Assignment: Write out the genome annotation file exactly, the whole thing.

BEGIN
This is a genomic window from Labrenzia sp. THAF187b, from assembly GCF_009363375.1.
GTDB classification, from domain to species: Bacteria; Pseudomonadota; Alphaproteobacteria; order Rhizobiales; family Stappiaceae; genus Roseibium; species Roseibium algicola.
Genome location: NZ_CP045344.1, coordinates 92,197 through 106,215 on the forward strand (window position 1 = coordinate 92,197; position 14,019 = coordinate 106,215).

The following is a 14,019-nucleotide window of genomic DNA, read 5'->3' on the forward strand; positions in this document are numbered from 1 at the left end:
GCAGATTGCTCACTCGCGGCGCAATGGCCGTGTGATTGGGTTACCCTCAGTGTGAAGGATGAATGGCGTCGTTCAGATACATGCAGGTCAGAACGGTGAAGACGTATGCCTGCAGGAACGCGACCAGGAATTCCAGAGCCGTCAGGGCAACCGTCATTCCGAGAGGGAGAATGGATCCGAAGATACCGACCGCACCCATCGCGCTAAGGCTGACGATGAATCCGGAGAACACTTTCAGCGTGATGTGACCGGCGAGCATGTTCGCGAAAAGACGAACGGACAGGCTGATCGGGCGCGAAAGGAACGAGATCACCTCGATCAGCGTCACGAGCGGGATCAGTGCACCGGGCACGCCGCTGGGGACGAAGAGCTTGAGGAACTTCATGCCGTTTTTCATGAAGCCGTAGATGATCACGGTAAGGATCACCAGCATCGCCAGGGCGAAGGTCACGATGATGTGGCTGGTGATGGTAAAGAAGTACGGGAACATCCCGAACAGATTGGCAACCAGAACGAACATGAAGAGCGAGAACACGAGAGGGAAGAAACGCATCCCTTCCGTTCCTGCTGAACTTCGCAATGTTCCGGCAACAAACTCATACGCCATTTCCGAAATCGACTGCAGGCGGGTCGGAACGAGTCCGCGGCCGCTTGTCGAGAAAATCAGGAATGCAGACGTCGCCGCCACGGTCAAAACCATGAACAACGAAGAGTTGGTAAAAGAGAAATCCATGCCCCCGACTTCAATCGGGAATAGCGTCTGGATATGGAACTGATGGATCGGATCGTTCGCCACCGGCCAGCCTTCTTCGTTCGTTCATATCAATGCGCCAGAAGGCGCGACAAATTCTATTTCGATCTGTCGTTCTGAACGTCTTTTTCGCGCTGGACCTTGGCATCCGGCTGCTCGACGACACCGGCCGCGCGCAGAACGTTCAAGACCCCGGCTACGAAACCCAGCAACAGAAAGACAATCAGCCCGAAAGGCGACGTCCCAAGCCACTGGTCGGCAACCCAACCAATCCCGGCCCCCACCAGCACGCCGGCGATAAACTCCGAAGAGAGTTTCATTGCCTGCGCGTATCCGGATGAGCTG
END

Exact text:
This is a genomic window from Labrenzia sp. THAF187b, from assembly GCF_009363375.1.
GTDB classification, from domain to species: Bacteria; Pseudomonadota; Alphaproteobacteria; order Rhizobiales; family Stappiaceae; genus Roseibium; species Roseibium algicola.
Genome location: NZ_CP045344.1, coordinates 92,197 through 106,215 on the forward strand (window position 1 = coordinate 92,197; position 14,019 = coordinate 106,215).

The following is a 14,019-nucleotide window of genomic DNA, read 5'->3' on the forward strand; positions in this document are numbered from 1 at the left end:
GCAGATTGCTCACTCGCGGCGCAATGGCCGTGTGATTGGGTTACCCTCAGTGTGAAGGATGAATGGCGTCGTTCAGATACATGCAGGTCAGAACGGTGAAGACGTATGCCTGCAGGAACGCGACCAGGAATTCCAGAGCCGTCAGGGCAACCGTCATTCCGAGAGGGAGAATGGATCCGAAGATACCGACCGCACCCATCGCGCTAAGGCTGACGATGAATCCGGAGAACACTTTCAGCGTGATGTGACCGGCGAGCATGTTCGCGAAAAGACGAACGGACAGGCTGATCGGGCGCGAAAGGAACGAGATCACCTCGATCAGCGTCACGAGCGGGATCAGTGCACCGGGCACGCCGCTGGGGACGAAGAGCTTGAGGAACTTCATGCCGTTTTTCATGAAGCCGTAGATGATCACGGTAAGGATCACCAGCATCGCCAGGGCGAAGGTCACGATGATGTGGCTGGTGATGGTAAAGAAGTACGGGAACATCCCGAACAGATTGGCAACCAGAACGAACATGAAGAGCGAGAACACGAGAGGGAAGAAACGCATCCCTTCCGTTCCTGCTGAACTTCGCAATGTTCCGGCAACAAACTCATACGCCATTTCCGAAATCGACTGCAGGCGGGTCGGAACGAGTCCGCGGCCGCTTGTCGAGAAAATCAGGAATGCAGACGTCGCCGCCACGGTCAAAACCATGAACAACGAAGAGTTGGTAAAAGAGAAATCCATGCCCCCGACTTCAATCGGGAATAGCGTCTGGATATGGAACTGATGGATCGGATCGTTCGCCACCGGCCAGCCTTCTTCGTTCGTTCATATCAATGCGCCAGAAGGCGCGACAAATTCTATTTCGATCTGTCGTTCTGAACGTCTTTTTCGCGCTGGACCTTGGCATCCGGCTGCTCGACGACACCGGCCGCGCGCAGAACGTTCAAGACCCCGGCTACGAAACCCAGCAACAGAAAGACAATCAGCCCGAAAGGCGACGTCCCAAGCCACTGGTCGGCAACCCAACCAATCCCGGCCCCCACCAGCACGCCGGCGATAAACTCCGAAGAGAGTTTCATTGCCTGCGCGTATCCGGATGAGCTG